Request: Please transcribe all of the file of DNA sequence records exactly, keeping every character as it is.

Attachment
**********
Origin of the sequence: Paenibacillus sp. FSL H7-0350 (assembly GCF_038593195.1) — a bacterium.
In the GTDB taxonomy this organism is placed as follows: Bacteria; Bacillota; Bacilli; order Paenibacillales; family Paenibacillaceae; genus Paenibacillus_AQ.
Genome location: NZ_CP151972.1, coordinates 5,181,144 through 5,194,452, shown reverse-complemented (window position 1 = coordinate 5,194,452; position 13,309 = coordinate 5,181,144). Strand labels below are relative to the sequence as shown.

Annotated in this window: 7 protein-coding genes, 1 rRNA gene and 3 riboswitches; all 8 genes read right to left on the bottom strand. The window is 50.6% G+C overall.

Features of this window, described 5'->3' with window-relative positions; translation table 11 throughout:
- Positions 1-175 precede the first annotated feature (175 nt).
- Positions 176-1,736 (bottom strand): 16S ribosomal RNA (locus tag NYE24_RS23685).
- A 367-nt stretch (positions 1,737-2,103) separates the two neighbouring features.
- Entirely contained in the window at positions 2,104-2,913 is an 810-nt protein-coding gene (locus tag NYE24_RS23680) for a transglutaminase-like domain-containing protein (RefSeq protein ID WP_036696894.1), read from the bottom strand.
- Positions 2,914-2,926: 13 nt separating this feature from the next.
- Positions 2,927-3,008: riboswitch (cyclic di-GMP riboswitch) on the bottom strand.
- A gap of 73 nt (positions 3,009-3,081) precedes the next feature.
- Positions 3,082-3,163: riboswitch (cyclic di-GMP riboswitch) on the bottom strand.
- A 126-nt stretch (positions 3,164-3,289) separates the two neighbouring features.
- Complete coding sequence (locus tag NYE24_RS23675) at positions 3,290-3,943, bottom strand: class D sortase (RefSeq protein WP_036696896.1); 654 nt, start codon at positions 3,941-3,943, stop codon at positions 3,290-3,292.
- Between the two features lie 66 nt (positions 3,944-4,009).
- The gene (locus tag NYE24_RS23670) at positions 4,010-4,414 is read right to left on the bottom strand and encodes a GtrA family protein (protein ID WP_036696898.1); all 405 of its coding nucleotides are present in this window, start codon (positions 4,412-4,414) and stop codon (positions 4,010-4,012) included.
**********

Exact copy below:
Origin of the sequence: Paenibacillus sp. FSL H7-0350 (assembly GCF_038593195.1) — a bacterium.
In the GTDB taxonomy this organism is placed as follows: Bacteria; Bacillota; Bacilli; order Paenibacillales; family Paenibacillaceae; genus Paenibacillus_AQ.
Genome location: NZ_CP151972.1, coordinates 5,181,144 through 5,194,452, shown reverse-complemented (window position 1 = coordinate 5,194,452; position 13,309 = coordinate 5,181,144). Strand labels below are relative to the sequence as shown.

Annotated in this window: 7 protein-coding genes, 1 rRNA gene and 3 riboswitches; all 8 genes read right to left on the bottom strand. The window is 50.6% G+C overall.

Features of this window, described 5'->3' with window-relative positions; translation table 11 throughout:
- Positions 1-175 precede the first annotated feature (175 nt).
- Positions 176-1,736 (bottom strand): 16S ribosomal RNA (locus tag NYE24_RS23685).
- A 367-nt stretch (positions 1,737-2,103) separates the two neighbouring features.
- Entirely contained in the window at positions 2,104-2,913 is an 810-nt protein-coding gene (locus tag NYE24_RS23680) for a transglutaminase-like domain-containing protein (RefSeq protein ID WP_036696894.1), read from the bottom strand.
- Positions 2,914-2,926: 13 nt separating this feature from the next.
- Positions 2,927-3,008: riboswitch (cyclic di-GMP riboswitch) on the bottom strand.
- A gap of 73 nt (positions 3,009-3,081) precedes the next feature.
- Positions 3,082-3,163: riboswitch (cyclic di-GMP riboswitch) on the bottom strand.
- A 126-nt stretch (positions 3,164-3,289) separates the two neighbouring features.
- Complete coding sequence (locus tag NYE24_RS23675) at positions 3,290-3,943, bottom strand: class D sortase (RefSeq protein WP_036696896.1); 654 nt, start codon at positions 3,941-3,943, stop codon at positions 3,290-3,292.
- Between the two features lie 66 nt (positions 3,944-4,009).
- The gene (locus tag NYE24_RS23670) at positions 4,010-4,414 is read right to left on the bottom strand and encodes a GtrA family protein (protein ID WP_036696898.1); all 405 of its coding nucleotides are present in this window, start codon (positions 4,412-4,414) and stop codon (positions 4,010-4,012) included.